UBC has been stripped of all of its 2011 wins for using an ineligible player. The Canada West Universities Athletic Association made the announcement Tuesday, adding the school has been fined $1,000 plus an additional $250 for costs associated with the investigation and is on probation through the 2012-13 season.
"This has been going on for 10 days or so," UBC coach Shawn Olson told the Canadian Press in an interview. "We've kind of known something was going to happen. It was a question of how harsh the sanction was going to be. I was hoping they would take a softer stance."
The decision comes after the Thunderbirds posted a 6-2 record, finished in second place in the Canada West conference, and qualified for the playoffs for the first time in 12 years. They beat Saskatchewan 27-22 in the opening playoff round before dropping a 62-13 decision to Calgary on Nov. 11.
"It's unfortunate," said Canada West president Sandy Slavin. "They didn't realize they had a player who was ineligible."
The association said an unidentified UBC player participated in all eight regular season games as well as the two playoff contests despite having already exhausted his Canadian Interuniversity Sport eligibility. Slavin and Olson said violation stemmed from the player's participation in junior football.
Olson chalked up the situation to an administrative error based on information provided to the player during a previous coaching regime.
"He had no intention of doing anything wrong," Olson said.
CIS confirmed the violation, adding UBC co-operated fully in the investigation and the infraction was unintentional. Slavin said the $1,000 fine was the maximum allowable financial punishment. The violation was noticed until after the season, when someone contacted Olson and said he might have an ineligible player.
The association will not identify the player because he was not at fault for the violation, she added. However, multiple media reports have identified the player as defensive lineman Connor Flynn, a Vancouver native who previously played for the Vancouver Trojans of the B.C. Junior Football Conference.
Canada West did not seek any reimbursement of any bursaries or funding provided to the player, she added. It's up to UBC whether it wants to take action in that regard.
UBC could face stiffer sanctions if another violation occurs in the future. Slavin said the nature of the punishment would depend on the extent of the future violation. Canada West rules have similar open-ended wording wording on potential punishment, she added.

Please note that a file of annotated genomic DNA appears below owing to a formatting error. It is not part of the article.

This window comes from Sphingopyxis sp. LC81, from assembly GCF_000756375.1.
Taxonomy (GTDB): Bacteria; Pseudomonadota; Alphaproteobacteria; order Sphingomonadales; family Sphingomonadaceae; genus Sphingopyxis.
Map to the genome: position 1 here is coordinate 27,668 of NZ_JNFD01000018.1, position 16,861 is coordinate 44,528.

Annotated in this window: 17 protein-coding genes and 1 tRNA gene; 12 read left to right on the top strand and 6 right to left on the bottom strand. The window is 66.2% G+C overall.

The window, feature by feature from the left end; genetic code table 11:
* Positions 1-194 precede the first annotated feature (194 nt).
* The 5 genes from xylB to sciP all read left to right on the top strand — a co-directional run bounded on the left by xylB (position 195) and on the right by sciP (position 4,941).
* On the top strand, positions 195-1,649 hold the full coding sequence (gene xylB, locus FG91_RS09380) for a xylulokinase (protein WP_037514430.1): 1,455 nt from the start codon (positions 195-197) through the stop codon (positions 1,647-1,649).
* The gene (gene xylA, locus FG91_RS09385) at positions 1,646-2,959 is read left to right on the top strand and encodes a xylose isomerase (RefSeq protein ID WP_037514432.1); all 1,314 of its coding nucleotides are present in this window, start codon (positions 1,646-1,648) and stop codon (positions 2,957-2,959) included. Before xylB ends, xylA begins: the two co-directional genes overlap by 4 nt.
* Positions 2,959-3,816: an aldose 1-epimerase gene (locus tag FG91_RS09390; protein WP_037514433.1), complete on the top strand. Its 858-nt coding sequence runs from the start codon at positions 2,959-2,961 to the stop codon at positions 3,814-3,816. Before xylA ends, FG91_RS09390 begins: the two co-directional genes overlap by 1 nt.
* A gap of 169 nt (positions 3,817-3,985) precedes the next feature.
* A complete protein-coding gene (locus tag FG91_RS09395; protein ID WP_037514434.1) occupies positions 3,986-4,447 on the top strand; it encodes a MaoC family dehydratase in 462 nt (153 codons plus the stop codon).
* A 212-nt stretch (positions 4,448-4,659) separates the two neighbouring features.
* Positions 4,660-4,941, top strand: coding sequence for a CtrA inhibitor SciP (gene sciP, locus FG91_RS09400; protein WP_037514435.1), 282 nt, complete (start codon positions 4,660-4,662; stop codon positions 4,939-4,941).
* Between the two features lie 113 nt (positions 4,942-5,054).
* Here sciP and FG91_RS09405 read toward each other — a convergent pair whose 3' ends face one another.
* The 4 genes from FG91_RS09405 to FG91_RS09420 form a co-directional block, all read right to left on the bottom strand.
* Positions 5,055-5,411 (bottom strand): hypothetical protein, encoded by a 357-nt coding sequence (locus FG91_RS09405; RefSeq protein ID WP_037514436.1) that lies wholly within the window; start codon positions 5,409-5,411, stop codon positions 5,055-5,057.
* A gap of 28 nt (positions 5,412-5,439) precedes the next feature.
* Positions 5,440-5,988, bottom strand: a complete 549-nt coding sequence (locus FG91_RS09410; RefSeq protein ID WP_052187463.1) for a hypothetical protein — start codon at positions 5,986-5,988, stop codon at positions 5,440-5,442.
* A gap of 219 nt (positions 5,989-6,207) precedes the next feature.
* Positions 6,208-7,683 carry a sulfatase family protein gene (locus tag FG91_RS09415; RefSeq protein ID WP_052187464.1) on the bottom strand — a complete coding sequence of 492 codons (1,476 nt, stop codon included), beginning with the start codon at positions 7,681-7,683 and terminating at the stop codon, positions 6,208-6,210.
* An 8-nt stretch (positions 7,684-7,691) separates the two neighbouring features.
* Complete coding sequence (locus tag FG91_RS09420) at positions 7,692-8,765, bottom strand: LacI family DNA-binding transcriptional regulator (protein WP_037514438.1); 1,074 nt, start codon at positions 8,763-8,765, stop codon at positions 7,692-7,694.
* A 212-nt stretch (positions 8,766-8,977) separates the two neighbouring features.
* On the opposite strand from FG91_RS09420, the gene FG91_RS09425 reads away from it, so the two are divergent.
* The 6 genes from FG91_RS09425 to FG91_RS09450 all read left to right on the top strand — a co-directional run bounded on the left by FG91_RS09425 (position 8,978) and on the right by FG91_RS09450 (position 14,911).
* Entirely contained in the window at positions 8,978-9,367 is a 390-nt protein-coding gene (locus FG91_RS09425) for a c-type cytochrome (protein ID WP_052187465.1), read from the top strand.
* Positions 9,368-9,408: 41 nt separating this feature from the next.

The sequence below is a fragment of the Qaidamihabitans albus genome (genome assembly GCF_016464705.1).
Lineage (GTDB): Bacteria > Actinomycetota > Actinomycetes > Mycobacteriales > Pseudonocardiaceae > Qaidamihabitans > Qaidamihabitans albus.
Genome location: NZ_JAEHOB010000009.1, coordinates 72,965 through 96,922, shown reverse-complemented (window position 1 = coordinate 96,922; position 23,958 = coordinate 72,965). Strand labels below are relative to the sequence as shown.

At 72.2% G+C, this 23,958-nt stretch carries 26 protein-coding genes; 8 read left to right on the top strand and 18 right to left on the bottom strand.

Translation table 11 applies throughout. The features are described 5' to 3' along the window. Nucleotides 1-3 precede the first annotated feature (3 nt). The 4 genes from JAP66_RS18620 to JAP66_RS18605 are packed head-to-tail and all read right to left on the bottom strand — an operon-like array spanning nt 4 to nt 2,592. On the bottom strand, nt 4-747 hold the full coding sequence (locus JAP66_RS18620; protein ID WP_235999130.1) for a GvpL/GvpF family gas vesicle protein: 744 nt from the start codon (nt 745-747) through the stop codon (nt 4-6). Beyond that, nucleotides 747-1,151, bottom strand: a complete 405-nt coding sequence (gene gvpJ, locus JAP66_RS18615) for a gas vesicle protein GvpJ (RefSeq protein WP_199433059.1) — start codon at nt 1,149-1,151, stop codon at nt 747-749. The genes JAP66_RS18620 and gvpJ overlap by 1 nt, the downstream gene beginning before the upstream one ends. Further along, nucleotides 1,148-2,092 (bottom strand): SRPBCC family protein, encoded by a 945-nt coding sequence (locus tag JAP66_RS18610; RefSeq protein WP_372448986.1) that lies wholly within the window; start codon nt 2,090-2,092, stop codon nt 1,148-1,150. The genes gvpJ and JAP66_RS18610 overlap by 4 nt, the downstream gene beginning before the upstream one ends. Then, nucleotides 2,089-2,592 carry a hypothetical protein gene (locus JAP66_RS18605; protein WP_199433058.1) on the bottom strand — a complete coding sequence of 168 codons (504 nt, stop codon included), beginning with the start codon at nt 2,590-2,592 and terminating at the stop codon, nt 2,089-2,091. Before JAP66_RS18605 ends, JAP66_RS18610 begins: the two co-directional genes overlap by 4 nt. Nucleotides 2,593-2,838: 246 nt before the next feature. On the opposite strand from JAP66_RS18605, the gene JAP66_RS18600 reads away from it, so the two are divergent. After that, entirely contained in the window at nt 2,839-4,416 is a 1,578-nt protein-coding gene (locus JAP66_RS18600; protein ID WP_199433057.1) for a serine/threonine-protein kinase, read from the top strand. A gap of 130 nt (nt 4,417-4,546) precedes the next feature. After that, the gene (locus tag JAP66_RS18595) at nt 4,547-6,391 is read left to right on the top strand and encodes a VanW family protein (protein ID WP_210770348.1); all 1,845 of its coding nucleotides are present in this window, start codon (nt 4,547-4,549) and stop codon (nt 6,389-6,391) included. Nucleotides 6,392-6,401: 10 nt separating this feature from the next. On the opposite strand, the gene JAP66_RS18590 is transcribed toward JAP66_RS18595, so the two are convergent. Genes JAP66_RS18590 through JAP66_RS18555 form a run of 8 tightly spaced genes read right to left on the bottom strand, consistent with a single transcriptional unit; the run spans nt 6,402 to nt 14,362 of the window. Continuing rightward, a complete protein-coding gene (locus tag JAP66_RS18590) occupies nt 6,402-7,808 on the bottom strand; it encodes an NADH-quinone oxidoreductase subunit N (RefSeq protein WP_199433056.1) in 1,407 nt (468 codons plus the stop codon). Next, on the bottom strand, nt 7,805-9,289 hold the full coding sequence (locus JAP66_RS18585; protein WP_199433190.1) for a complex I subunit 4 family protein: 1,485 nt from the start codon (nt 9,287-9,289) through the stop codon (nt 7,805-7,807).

UBC is in the process of hiring an eligibility compliance officer, she added, and already had mechanisms in place to check player eligibility. But this infraction was not noticed.
Now, the Thunderbirds will have a 0-8 record with all of their prior wins reverting to 1-0 losses.
Individual statistics and awards will remain in place. Quarterback Billy Greene will keep the Hec Crichton Trophy he won as the top university football player in Canada. His 2,558 passing yards, which led the country, and share 20 touchdown passes will also remain on the books. So will his 482 rushing yards — the best among CIS pivots.
"None of his records or anything will be affected," Slavin said.
In 2009, the University of Manitoba Bisons had to forfeit three wins and subsequently missed the playoffs, because they used an ineligible player. In 2001, the Laval Rouge et Or forfeited its conference title, which was awarded to runner up McGill because of an ineligible player. Laval's Atlantic Bowl result was also erased.
The CIS ruled that the player, Enrico Pierre, and Laval coach Glen Constantin were not at fault. However, Laval had to reimburse the two schools, Bishops and McGill, that hosted its conference playoff games $10,000, with $5,000 going to each institution.
Laval also had to reimburse up to $7,500 for any funds received for participation in the Atlantic Bowl from the Quebec or Atlantic conferences or CIS.
In 2009, the Canada West conference revised its rules, limiting a player's eligibility to five years within seven years of his scheduled high school graduation date. Slavin said the UBC player in question was among those who were exempt from the change because he started playing before the new rule was implemented.
"He was grandfathered," said Slavin. "He was not on the time clock."
UBC correctly determined that the player was grandfathered, but overlooked a previous year of used eligibility. Slavin and Olson said the situation has resulted in part because the CIS has changed its rules three times in recent years in a bid to simplify eligibility requirements.
The country's four football-playing conferences — Canada West, Ontario, Quebec and Atlantic — choose to apply CIS eligibility rules, although they have the ability to use their own rules if they wish.
"We're getting better, but we may have to look at it further," said Slavin of clarifying eligibility rules.
Olson, a former Simon Fraser University offensive co-ordinator who was heavily involved in recruiting, said he has always tried to ensure that eligibility rules are met. He vowed to turn the sanction into a positive.
"From my perspective, it doesn't change anything we did or what we accomplished on the field," he said.
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